Manchester City Council has revealed this week provisional designs for a Peterloo massacre memorial.
The council has commissioned the installation of a memorial to mark the 200th anniversary of the tragedy, that saw the deaths of 15 people during a peaceful protest for parliamentary representation, in what is now the modern-day St. Peter’s Square.
Calvary fired upon an estimated 60,000-strong crowd of men, women, and children, injuring around 700 in addition to those killed.
Artist, Jeremy Deller, has been chosen to produce the designs for the commemorative memorial, that were placed on display in Manchester Central Library for three days from Thursday.
The council website will also showcase Deller’s work for a week from November 1st, as the council begins its pre-planning consultation on the construction of the memorial.
The memorial is set to be unveiled next Summer on the exact 200th anniversary of the massacre, that took place on August 16th, 1819.
Luthfur Rahman, Labour councillor and Executive Member for Schools, Culture, and Leisure highlighted the long-term aspiration for a commemoration of events: “We have long had the ambition to create a lasting memorial to those who lost their lives there and it is fitting that the memorial will be in place in time to mark the two hundredth anniversary next year.”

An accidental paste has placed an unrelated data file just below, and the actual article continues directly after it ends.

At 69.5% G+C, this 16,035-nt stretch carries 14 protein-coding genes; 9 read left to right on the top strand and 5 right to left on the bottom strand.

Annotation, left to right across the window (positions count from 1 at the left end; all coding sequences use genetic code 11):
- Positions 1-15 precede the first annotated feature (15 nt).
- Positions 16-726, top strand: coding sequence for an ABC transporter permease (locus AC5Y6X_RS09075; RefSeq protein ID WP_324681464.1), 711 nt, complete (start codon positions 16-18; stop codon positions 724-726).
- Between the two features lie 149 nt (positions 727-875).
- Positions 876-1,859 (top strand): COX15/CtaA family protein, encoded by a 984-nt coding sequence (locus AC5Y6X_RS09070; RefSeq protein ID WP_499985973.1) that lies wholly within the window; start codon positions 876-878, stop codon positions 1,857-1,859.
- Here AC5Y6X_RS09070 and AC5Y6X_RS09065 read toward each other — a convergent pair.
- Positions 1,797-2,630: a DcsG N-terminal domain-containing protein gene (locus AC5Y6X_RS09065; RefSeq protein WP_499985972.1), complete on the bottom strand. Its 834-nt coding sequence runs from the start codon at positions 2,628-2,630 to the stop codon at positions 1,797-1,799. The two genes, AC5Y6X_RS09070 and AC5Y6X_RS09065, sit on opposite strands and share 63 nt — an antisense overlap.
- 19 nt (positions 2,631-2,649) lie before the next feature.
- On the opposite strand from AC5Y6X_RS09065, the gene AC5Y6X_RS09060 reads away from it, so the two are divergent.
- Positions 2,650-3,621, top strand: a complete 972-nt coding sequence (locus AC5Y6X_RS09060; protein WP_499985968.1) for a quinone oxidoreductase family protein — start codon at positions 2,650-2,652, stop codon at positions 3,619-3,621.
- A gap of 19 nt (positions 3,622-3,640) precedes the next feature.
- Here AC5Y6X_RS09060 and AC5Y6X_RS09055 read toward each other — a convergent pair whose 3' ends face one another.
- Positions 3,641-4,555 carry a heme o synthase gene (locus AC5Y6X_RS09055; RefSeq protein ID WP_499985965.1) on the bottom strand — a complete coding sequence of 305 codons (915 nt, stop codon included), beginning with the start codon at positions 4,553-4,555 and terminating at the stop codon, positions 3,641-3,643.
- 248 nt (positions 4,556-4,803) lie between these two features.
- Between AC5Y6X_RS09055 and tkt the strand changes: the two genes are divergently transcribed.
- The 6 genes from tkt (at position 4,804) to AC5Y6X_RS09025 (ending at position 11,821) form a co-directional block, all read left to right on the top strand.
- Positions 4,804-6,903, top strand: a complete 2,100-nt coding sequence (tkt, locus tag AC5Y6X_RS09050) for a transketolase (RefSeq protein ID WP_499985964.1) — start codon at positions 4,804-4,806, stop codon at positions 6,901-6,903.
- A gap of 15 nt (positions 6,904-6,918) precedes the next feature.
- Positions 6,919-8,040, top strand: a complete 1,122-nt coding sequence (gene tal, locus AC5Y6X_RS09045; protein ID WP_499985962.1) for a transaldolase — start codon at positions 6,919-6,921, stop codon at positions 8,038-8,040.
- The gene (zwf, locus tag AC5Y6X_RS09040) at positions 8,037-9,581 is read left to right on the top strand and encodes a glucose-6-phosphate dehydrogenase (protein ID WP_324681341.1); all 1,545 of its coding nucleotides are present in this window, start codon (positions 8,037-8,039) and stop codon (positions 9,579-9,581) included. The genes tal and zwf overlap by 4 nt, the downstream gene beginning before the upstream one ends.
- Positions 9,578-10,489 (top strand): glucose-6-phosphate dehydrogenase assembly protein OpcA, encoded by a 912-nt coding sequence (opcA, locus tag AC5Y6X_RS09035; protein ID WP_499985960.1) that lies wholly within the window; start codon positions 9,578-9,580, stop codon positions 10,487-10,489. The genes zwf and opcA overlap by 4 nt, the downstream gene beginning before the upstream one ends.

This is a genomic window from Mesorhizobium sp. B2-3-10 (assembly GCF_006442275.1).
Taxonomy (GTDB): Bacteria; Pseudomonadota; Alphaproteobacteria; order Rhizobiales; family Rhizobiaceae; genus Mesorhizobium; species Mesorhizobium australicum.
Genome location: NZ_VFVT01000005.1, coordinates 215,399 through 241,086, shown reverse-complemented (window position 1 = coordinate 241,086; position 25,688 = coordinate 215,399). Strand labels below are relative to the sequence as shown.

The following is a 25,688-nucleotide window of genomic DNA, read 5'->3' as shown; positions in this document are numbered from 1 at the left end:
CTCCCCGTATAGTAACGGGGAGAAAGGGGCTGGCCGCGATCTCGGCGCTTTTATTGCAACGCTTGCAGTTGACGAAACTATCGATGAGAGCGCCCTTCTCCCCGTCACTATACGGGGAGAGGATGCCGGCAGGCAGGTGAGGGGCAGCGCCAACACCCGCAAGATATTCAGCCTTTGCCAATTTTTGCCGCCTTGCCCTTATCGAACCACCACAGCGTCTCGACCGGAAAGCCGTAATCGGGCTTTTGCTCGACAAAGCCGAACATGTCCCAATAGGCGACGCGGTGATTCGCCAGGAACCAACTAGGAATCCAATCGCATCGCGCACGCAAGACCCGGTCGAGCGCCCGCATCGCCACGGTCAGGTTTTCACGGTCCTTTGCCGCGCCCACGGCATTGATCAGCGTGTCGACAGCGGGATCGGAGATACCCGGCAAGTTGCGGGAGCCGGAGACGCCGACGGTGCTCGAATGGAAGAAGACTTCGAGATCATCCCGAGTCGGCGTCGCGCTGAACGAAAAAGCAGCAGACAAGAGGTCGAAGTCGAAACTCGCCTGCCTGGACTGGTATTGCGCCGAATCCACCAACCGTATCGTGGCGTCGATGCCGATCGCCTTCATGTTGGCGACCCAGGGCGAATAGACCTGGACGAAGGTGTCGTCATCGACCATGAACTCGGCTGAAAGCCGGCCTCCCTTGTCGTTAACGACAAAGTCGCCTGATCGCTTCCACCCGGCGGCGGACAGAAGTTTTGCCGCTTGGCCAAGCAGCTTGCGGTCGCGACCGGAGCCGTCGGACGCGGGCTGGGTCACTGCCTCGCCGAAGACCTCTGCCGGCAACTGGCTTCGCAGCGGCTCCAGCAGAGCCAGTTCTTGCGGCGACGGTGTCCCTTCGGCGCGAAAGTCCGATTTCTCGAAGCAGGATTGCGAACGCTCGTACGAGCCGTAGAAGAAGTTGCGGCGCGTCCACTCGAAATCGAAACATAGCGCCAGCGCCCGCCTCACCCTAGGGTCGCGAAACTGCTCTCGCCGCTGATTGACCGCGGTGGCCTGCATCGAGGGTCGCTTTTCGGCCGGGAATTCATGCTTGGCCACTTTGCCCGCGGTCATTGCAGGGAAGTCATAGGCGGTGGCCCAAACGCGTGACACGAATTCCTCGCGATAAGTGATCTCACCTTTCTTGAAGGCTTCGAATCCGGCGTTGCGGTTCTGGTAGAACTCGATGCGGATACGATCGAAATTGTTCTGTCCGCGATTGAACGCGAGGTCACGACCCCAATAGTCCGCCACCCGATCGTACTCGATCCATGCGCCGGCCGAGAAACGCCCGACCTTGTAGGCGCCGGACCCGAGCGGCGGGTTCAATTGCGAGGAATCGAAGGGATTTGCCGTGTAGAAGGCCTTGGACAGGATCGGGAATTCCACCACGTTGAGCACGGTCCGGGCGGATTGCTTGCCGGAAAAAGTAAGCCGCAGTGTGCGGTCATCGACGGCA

Deller, who won the Turner Prize in 2004 for his film The Memory Bucket, is famed for the strong political messages of his work. He is best known for his 2001 Battle of Orgreave, a reenactment of violent clashes between police and miners on the picket line in 1984.
The only previous testament to Peterloo was a commemorative plaque installed on the side of the Radisson Blu Hotel on Peter Street. The plaque was replaced in 2007 after pressure from The Peterloo Memorial Campaign, that effectively lobbied the council to install a plaque that was historically accurate and informative.
The Campaign holds annual memorial events to mark the anniversary of the tragedy and provides an online database with information about those present at the protest in 1819.
The organisation has also produced a document detailing the necessities of the memorial, asking that it be ‘respectful, informative, and permanent’.
The decision to commission the memorial comes at a time of increasing recognition for the events of Peterloo, with Mike Leigh’s film of the same name debuting in cinemas this week. The historical drama stars Maxine Peake and premiered in Manchester last month, as part of the BFI Film Festival.